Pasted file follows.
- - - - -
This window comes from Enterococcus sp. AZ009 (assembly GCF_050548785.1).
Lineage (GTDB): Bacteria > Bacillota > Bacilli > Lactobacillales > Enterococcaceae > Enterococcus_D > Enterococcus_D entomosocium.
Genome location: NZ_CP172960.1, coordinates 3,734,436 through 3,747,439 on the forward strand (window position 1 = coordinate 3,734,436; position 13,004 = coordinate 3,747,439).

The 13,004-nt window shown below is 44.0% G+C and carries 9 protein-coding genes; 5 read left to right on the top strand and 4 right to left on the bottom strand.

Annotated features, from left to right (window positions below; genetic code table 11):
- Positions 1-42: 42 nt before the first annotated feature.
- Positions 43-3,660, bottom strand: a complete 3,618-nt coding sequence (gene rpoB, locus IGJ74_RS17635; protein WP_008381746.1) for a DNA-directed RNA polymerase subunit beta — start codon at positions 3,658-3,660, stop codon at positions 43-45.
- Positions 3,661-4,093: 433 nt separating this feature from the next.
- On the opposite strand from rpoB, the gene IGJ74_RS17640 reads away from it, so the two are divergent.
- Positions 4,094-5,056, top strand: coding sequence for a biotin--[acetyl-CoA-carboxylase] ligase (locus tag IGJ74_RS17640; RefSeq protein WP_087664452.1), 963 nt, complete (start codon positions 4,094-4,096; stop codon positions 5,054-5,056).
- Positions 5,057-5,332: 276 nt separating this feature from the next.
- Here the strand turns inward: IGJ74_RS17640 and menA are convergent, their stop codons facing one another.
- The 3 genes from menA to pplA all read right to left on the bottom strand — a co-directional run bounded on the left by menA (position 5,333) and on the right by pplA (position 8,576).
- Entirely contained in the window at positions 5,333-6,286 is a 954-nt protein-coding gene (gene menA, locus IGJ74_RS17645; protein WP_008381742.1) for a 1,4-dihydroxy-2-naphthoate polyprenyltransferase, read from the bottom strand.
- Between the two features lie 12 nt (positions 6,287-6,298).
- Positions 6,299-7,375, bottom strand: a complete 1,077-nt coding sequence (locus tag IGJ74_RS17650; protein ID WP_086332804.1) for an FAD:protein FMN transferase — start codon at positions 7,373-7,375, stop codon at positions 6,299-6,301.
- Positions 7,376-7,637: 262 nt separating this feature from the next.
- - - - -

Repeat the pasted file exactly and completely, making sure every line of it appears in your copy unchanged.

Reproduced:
This window comes from Enterococcus sp. AZ009 (assembly GCF_050548785.1).
Lineage (GTDB): Bacteria > Bacillota > Bacilli > Lactobacillales > Enterococcaceae > Enterococcus_D > Enterococcus_D entomosocium.
Genome location: NZ_CP172960.1, coordinates 3,734,436 through 3,747,439 on the forward strand (window position 1 = coordinate 3,734,436; position 13,004 = coordinate 3,747,439).

The 13,004-nt window shown below is 44.0% G+C and carries 9 protein-coding genes; 5 read left to right on the top strand and 4 right to left on the bottom strand.

Annotated features, from left to right (window positions below; genetic code table 11):
- Positions 1-42: 42 nt before the first annotated feature.
- Positions 43-3,660, bottom strand: a complete 3,618-nt coding sequence (gene rpoB, locus IGJ74_RS17635; protein WP_008381746.1) for a DNA-directed RNA polymerase subunit beta — start codon at positions 3,658-3,660, stop codon at positions 43-45.
- Positions 3,661-4,093: 433 nt separating this feature from the next.
- On the opposite strand from rpoB, the gene IGJ74_RS17640 reads away from it, so the two are divergent.
- Positions 4,094-5,056, top strand: coding sequence for a biotin--[acetyl-CoA-carboxylase] ligase (locus tag IGJ74_RS17640; RefSeq protein WP_087664452.1), 963 nt, complete (start codon positions 4,094-4,096; stop codon positions 5,054-5,056).
- Positions 5,057-5,332: 276 nt separating this feature from the next.
- Here the strand turns inward: IGJ74_RS17640 and menA are convergent, their stop codons facing one another.
- The 3 genes from menA to pplA all read right to left on the bottom strand — a co-directional run bounded on the left by menA (position 5,333) and on the right by pplA (position 8,576).
- Entirely contained in the window at positions 5,333-6,286 is a 954-nt protein-coding gene (gene menA, locus IGJ74_RS17645; protein WP_008381742.1) for a 1,4-dihydroxy-2-naphthoate polyprenyltransferase, read from the bottom strand.
- Between the two features lie 12 nt (positions 6,287-6,298).
- Positions 6,299-7,375, bottom strand: a complete 1,077-nt coding sequence (locus tag IGJ74_RS17650; protein ID WP_086332804.1) for an FAD:protein FMN transferase — start codon at positions 7,373-7,375, stop codon at positions 6,299-6,301.
- Positions 7,376-7,637: 262 nt separating this feature from the next.